“The cyber confessional”

Once a WeChat account is permanently banned, there aren’t many ways to appeal the decision. Calling the designated customer service hotline usually just gets you hours of wait time; the in-app appeals process returns a generic response concluding that “the restrictions cannot be removed.”

So over the past few years, users who are desperate to get their accounts back have turned to other social media platforms where Tencent has corporate accounts.

On Weibo, there were two “super topics,” a Weibo community feature that builds on a specific hashtag: “Teng Xun Ke Fu (Tencent customer service)” and “Teng Xun Ren Gong Ke Fu (Tencent human customer service).” Together, the two topics had over 130,000 posts where users asked, begged, or condemned Tencent in hopes it would give their accounts back.

These posts dated back to 2017, the year after Weibo introduced the super topic feature, but more than half were published in 2022. There was one account that had persistently written to Tencent almost every day since July 26.

Use of the super topics spiked before Weibo removed both topics on the morning of October 14, just a day after the protest. MIT Technology Review reviewed and archived some posts before they were taken down. Weibo did not respond to a request for comment. Some users moved to “Tencent” or simply tagged Tencent’s corporate accounts after Weibo removed both super topics.

The flurry of posts on Thursday attracted attention by other Weibo users. They called the missives “cyber confessals” because users often share their thoughts in order to ask Tencent for a second chance. WeChat users are rarely given a detailed explanation for bans.

Some users suspected or knew that their account ban was caused by posting politically sensitive material. “I called customer service, but they didn’t tell me what I had done that violated the rules. “I self-examined and found that I had posted inappropriate photos,” reads one Weibo post.

Others weren’t as clear but were willing to admit their mistakes. One person said, “I don’t believe I sent any harmful information. But if it was, I’m very sorry. I will be careful with my words and actions in future.”

Not all people who used these hashtags were subject to political censorship. Some claim they spammed too many people, or promoted counterfeit products. Others have no idea what happened.

What most of the posts share is a sense of desperation. It can be very devastating to have your primary account blocked on WeChat, which is used in almost every aspect of life. Weibo users describe how being unable to access their WeChat accounts made it difficult to receive messages from family members, potential employers, and colleagues. Some claim they are on the verge of depression.

However, Tencent’s customer service Weibo accounts did not post any robotic responses to these posts asking for more information. Two Weibo users stated to MIT Technology Review that they were not able to post under the hashtag.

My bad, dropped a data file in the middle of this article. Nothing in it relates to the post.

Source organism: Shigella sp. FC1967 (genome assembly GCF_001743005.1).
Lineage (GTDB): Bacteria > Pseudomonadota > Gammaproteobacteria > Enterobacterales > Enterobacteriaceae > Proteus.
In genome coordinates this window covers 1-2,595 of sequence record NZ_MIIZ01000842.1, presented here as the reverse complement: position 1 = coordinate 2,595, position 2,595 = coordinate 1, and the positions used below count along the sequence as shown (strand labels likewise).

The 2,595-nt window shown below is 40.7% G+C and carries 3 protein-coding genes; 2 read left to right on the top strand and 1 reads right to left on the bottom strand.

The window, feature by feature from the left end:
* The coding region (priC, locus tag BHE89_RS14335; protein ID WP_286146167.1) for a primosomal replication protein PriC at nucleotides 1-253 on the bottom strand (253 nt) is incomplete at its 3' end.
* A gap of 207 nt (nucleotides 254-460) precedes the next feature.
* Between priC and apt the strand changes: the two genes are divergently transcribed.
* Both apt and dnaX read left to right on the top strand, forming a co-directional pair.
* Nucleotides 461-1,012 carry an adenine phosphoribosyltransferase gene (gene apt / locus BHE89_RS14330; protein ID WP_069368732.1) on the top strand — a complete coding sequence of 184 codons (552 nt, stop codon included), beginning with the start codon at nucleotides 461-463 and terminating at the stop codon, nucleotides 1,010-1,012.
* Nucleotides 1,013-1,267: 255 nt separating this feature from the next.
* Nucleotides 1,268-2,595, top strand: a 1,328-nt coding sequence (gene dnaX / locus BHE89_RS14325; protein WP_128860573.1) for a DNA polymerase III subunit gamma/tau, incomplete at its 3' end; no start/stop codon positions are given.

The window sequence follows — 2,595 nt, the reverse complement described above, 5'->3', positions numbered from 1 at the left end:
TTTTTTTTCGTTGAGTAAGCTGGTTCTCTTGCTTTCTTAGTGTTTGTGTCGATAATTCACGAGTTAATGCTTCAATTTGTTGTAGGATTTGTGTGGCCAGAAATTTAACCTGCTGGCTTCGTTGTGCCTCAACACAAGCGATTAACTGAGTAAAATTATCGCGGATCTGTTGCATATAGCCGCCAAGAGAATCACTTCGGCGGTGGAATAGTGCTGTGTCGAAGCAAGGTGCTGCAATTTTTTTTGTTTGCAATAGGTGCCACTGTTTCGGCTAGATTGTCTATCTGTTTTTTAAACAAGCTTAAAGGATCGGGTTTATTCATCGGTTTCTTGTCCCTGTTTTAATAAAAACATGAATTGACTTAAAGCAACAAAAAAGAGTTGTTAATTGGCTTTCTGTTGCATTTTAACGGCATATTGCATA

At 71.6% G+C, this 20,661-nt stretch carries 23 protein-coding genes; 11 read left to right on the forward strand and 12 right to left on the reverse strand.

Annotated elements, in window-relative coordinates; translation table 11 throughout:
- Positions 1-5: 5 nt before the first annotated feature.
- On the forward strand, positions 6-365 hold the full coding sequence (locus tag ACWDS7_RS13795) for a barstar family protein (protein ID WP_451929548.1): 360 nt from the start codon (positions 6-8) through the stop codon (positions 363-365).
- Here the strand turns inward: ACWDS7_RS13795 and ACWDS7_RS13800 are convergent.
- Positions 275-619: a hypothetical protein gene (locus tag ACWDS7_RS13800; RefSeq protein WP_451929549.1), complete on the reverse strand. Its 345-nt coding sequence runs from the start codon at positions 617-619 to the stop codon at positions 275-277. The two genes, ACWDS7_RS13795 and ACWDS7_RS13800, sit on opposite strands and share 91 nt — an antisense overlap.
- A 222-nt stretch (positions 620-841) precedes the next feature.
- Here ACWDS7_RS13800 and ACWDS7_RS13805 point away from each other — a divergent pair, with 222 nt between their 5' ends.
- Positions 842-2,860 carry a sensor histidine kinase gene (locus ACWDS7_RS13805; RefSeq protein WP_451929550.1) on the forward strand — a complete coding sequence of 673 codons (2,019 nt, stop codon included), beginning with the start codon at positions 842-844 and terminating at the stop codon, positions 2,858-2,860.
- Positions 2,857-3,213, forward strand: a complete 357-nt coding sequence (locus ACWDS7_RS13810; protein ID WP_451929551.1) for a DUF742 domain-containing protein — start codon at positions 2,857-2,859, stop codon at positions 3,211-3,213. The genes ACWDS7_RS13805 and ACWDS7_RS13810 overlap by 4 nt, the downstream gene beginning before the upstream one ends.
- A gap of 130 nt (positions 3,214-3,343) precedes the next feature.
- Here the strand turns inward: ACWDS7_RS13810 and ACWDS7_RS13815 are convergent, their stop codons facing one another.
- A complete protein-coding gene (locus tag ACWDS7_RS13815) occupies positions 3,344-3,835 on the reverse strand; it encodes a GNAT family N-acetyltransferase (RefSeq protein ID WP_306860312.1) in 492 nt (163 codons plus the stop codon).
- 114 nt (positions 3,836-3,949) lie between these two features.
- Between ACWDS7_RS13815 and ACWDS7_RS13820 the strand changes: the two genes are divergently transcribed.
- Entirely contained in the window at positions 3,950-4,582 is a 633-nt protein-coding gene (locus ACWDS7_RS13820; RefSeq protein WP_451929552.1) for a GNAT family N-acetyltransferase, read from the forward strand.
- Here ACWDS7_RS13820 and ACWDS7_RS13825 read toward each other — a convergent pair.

Life after WeChat

Being banned from WeChat turns you into a ghost on the ubiquitous platform. Chen says that losing WeChat can make you feel disconnected from the rest of the world. “Even though you can still log into your WeChat account, read the messages others sent you and the group messages, and make digital payments, you can’t interact with them or reply to them.”

WeChat started allowing banned users to export their contacts in 2020, so if they choose to register a new account and start over, they can add their friends back one by one. For most WeChat users, who have been using the app for more than a decade, this means manually adding thousands of contacts and explaining to them why they were banned.

Chen used his old account for 11 years and had over 1,400 contacts. It took him several hours to add back 500 contacts from his back-up account. “When I was adding contacts back I was asked if I was a fraudster and the person called to confirm. Chen states that if I don’t have the number of this person or any other confirmation methods, they might refuse to befriend you. There are also the subscriptions, bookmarked content, public accounts he follows, as well as all other information that is tied to his WeChat profile. All of that information must be migrated.

On Friday, after the discussion about the protest had subsided, many WeChat users were able to discover who was banned and help their friends spread their new WeChat handles. A 2020 article that offered a helpful checklist on what to do after being banned by WeChat gained at least 70,000 views overnight.

The suspensions had an obvious chilling effect on people as they weighed whether or not to discuss the protest, which was now clear that it could result in their accounts being banned. The government was able obstruct information flow and increase its control by making people’s access to digital services a hostage.

Not everyone is willing to be held hostage. Tina is aware of the Weibo posts asking Tencent for help. However, she doesn’t want to be a hostage. She is aware of the seriousness of political censorship, but she doesn’t believe that posting will help.

She has not yet told anyone about the incident and she plans to live her life without a WeChat profile, at least temporarily. She felt that she was spending too much time on social media apps. Maybe this forced leave could be a detox experience.

” Many people were registering second accounts yesterday. But I said no. I’m willing to give it a shot. She says that if I feel I can live my life as normal without WeChat, then I will not register another account. “I don’t think an individual should be bound so close with [WeChat] together.”